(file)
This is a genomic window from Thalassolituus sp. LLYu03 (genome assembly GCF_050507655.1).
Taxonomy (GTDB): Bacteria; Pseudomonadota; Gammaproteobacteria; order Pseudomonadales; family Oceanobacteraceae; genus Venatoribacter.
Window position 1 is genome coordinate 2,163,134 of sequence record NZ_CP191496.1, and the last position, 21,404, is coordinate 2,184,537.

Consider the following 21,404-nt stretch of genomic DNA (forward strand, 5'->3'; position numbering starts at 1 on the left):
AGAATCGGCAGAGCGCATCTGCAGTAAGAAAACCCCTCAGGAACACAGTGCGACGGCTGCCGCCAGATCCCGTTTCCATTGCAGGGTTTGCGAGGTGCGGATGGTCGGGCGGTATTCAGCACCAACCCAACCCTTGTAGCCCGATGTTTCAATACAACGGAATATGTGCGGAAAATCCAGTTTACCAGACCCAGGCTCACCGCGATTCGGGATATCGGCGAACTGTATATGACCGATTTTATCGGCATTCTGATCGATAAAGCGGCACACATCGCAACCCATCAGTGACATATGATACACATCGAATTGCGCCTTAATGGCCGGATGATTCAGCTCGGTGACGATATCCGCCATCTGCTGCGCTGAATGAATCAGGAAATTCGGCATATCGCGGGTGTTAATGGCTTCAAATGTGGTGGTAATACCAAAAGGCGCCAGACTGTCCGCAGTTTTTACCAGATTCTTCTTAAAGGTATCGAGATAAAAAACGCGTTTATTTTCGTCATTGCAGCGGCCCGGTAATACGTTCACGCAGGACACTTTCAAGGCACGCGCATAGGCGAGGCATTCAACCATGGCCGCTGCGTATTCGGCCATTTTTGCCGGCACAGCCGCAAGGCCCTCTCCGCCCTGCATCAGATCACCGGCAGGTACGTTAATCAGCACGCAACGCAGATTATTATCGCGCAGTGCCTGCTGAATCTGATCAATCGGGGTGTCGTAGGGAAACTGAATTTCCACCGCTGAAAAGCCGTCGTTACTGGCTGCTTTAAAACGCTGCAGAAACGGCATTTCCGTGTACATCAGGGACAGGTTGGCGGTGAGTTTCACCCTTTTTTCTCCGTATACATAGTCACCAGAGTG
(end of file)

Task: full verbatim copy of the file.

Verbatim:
This is a genomic window from Thalassolituus sp. LLYu03 (genome assembly GCF_050507655.1).
Taxonomy (GTDB): Bacteria; Pseudomonadota; Gammaproteobacteria; order Pseudomonadales; family Oceanobacteraceae; genus Venatoribacter.
Window position 1 is genome coordinate 2,163,134 of sequence record NZ_CP191496.1, and the last position, 21,404, is coordinate 2,184,537.

Consider the following 21,404-nt stretch of genomic DNA (forward strand, 5'->3'; position numbering starts at 1 on the left):
AGAATCGGCAGAGCGCATCTGCAGTAAGAAAACCCCTCAGGAACACAGTGCGACGGCTGCCGCCAGATCCCGTTTCCATTGCAGGGTTTGCGAGGTGCGGATGGTCGGGCGGTATTCAGCACCAACCCAACCCTTGTAGCCCGATGTTTCAATACAACGGAATATGTGCGGAAAATCCAGTTTACCAGACCCAGGCTCACCGCGATTCGGGATATCGGCGAACTGTATATGACCGATTTTATCGGCATTCTGATCGATAAAGCGGCACACATCGCAACCCATCAGTGACATATGATACACATCGAATTGCGCCTTAATGGCCGGATGATTCAGCTCGGTGACGATATCCGCCATCTGCTGCGCTGAATGAATCAGGAAATTCGGCATATCGCGGGTGTTAATGGCTTCAAATGTGGTGGTAATACCAAAAGGCGCCAGACTGTCCGCAGTTTTTACCAGATTCTTCTTAAAGGTATCGAGATAAAAAACGCGTTTATTTTCGTCATTGCAGCGGCCCGGTAATACGTTCACGCAGGACACTTTCAAGGCACGCGCATAGGCGAGGCATTCAACCATGGCCGCTGCGTATTCGGCCATTTTTGCCGGCACAGCCGCAAGGCCCTCTCCGCCCTGCATCAGATCACCGGCAGGTACGTTAATCAGCACGCAACGCAGATTATTATCGCGCAGTGCCTGCTGAATCTGATCAATCGGGGTGTCGTAGGGAAACTGAATTTCCACCGCTGAAAAGCCGTCGTTACTGGCTGCTTTAAAACGCTGCAGAAACGGCATTTCCGTGTACATCAGGGACAGGTTGGCGGTGAGTTTCACCCTTTTTTCTCCGTATACATAGTCACCAGAGTG